|Super modern Primo cellar door. You like?|
New releases from the Primo Joseph range
Primo Estate has come a long way. From the days of being principally an Adelaide Plains producer of Colombard and the odd characterful red, to now being a famous producer of some of Australia’s best olive oil and a range of Italian leaning wines..
You can see evidence of this evolution at the Primo Estate McLaren Vale cellar door – it’s perhaps the moodiest, most contemporary and most stylish of any cellar in the Vale, the tasting area setup second-to-none in terms of look and feel.
The wines too are more evolved, more interesting and more detailed than ever, still made at the Elizabeth (on the outskirts of Adelaide on the ‘Plains’) winemaking facility, yet now with fruit from all over McLaren Vale, the Adelaide Plains and the Adelaide Hills. Notably, the Colombard is still an important part of the range, making up a vast proportion of the wineries production. It is a pretty handy, easily refreshing little white to boot.
It is with the more premium ‘Joseph’ range that the Primo team are best able to showcase their winemaking nous, and these new releases are some of the best iterations I’ve seen. When I popped by the other week I was even tempted to buy some, even if the terms ‘wine cellar’ and ‘lounge room’ appear to be much the same thing in my world at the moment. Need a bigger house, clearly…
Primo Estate Joseph d’Elena Pinot Grigio 2012 ($28)
A blend of Clarendon (McLaren Vale) and Woodside (Adelaide Hills) fruit, this is fermented entirely in tank and bottled early. Alcohol 12.50%. pH 3.24. Total Acidity 6.5 g/l
Apple and pear fruit. Has a careful textural edge to that white fruit, giving an almost barrel fermented richness. Acidity is firm but not hard, suggesting perfectly ripe fruit. Excellent weight for a Grigio and shows a real length of flavour, carrying through the finish. Convincing. 17.7/20 92/100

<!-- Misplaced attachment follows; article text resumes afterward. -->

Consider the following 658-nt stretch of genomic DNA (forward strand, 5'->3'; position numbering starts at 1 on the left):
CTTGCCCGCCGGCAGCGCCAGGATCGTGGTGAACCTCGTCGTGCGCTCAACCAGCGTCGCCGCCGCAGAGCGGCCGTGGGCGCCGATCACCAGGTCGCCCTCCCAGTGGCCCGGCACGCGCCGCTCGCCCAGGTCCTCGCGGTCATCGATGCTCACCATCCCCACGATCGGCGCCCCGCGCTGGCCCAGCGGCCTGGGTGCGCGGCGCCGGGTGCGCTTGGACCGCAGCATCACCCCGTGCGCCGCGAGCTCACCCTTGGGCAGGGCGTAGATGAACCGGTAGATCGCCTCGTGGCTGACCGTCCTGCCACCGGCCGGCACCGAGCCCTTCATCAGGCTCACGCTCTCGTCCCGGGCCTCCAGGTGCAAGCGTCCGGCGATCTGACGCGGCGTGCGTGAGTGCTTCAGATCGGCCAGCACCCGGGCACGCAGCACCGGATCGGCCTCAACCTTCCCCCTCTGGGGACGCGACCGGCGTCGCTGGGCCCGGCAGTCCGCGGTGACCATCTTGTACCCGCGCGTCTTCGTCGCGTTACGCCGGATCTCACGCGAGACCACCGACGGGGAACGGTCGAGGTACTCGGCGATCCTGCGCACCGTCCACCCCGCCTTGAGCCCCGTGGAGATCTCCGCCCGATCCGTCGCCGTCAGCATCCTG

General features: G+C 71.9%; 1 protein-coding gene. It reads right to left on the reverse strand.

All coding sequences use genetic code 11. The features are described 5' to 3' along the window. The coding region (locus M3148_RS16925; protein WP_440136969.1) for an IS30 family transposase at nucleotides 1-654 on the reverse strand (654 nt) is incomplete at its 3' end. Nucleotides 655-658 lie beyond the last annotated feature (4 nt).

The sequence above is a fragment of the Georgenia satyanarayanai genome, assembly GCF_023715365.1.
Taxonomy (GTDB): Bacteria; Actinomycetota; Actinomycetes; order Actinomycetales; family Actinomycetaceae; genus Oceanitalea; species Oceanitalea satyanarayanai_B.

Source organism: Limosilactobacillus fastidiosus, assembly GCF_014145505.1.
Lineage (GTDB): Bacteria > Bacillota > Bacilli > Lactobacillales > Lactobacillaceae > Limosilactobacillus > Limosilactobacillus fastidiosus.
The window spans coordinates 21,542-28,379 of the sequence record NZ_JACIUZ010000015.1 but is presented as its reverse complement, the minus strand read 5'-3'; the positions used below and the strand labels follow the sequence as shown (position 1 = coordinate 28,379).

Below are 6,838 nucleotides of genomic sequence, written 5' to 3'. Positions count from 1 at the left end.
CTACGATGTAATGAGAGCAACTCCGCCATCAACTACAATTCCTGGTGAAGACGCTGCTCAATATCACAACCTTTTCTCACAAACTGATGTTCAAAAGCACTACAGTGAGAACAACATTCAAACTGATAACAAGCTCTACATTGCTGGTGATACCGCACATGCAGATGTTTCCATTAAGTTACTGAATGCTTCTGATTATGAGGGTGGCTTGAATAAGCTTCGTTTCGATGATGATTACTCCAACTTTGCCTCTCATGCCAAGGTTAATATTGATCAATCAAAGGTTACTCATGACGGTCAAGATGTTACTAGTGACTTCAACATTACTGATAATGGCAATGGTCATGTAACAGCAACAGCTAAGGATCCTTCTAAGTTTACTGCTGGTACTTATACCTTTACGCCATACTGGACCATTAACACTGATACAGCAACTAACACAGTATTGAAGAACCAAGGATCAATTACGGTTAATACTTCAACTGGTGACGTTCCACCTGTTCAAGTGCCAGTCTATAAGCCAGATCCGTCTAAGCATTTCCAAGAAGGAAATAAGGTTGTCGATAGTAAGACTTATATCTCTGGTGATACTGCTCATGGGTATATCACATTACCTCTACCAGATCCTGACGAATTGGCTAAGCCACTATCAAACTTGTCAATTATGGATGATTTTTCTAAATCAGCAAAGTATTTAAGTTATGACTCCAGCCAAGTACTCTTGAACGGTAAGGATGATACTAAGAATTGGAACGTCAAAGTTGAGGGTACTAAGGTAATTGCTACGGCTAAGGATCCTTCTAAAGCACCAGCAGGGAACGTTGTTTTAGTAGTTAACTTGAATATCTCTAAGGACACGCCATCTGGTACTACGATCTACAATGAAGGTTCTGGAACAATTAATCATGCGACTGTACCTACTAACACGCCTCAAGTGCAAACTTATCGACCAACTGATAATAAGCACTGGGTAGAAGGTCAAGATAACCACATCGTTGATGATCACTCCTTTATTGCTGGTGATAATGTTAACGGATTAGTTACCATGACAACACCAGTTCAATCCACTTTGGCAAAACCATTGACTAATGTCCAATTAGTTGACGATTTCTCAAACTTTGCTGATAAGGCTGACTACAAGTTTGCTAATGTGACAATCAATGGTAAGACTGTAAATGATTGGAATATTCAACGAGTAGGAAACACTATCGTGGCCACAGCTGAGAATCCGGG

Primo Estate Joseph Nebbiolo 2007 ($75)
As ever a bitch of a variety in what was a hard, drought year. This is all Clarendon fruit that was produced in open fermenters and spent 20 months in new oak (20% new). Alcohol 13.5%. pH 3.5. TA 6.67 g/L
Raisined edge to the nose. The drought year has sucked up all the fruit, leaving just oak sweetness and loads of tar and acidity. Welcome varietal character if dented by the baked vintage. Hard going. 15.8/20 86/100
Primo Estate Angel Gully Shiraz 2010 ($75)
I reviewed this first in a big blind lineup at the Scarce Earth Shiraz tasting. Looked even better here in context, with cheese. Worthy. All Clarendon fruit with a small amount of air dried grapes. Alc 14%. pH 3.74. Total Acidity 6.0 g/L
Compact. A fraction oaky but attractive, pencil shavings oak. Very firm, dark and backward palate promises much – no show pony this. Lovely restraint and firm, oak drawn tannins. Those drilling, black tannins are a highlight. Great form and worthy of a spot in the cellar. 18.5/20 94/100
Primo Estate Angel Gully Shiraz 2003
Always good to have a reference point with an older wine. This, in many ways, just looked ‘older’ rather than more wondrous, though an entirely pleasant drink. Another very hot year wine ala the 07 Neb above.
Just a little raisined perhaps, but that slightly caramelised edged and the sweet (American?) oak works to gives a nice richness. Good tannins and still lively on the palate, it is a fraction warm but a nice, mid weight, coffeed plum Shiraz. Pleasure. 17.7/20 92/100
Primo Estate Moda Cabernet Merlot 2010 ($75)
You won’t see much resistance from me with this wine. It is the Amarone I wish most Amarones would taste like, if in a McLaren Vale Cabernet Merlot mode. This is the best vintage I’ve tasted since the 2004 (which I bought). 80% Cabernet, 20% Merlot from Clarendon and Mcmurtrie Road (which you might call ‘McLaren Vale’ sub-region of McLaren Vale, as confusing as that sounds) with the fruit air-dried for 2 weeks and then crushed and fermented in open fermenters before spending 20 months in 50% new American and French oak.
Welcome hedgerow and pencil shavings varietal nose. Varietal! I think the Merlot was early picked too. This looks rather restrained and less heavy with dried fruit this year, the middle carrying a big cassis punch through the middle, finishing with even and manicured, brown sugar tipped (the joys of air drying!) tannins. Excellent length and real quality. Superb. Perhaps not an easy wine to love, but thoroughly Italianate in its form. Vital too. I want some. 18.7/20 95/100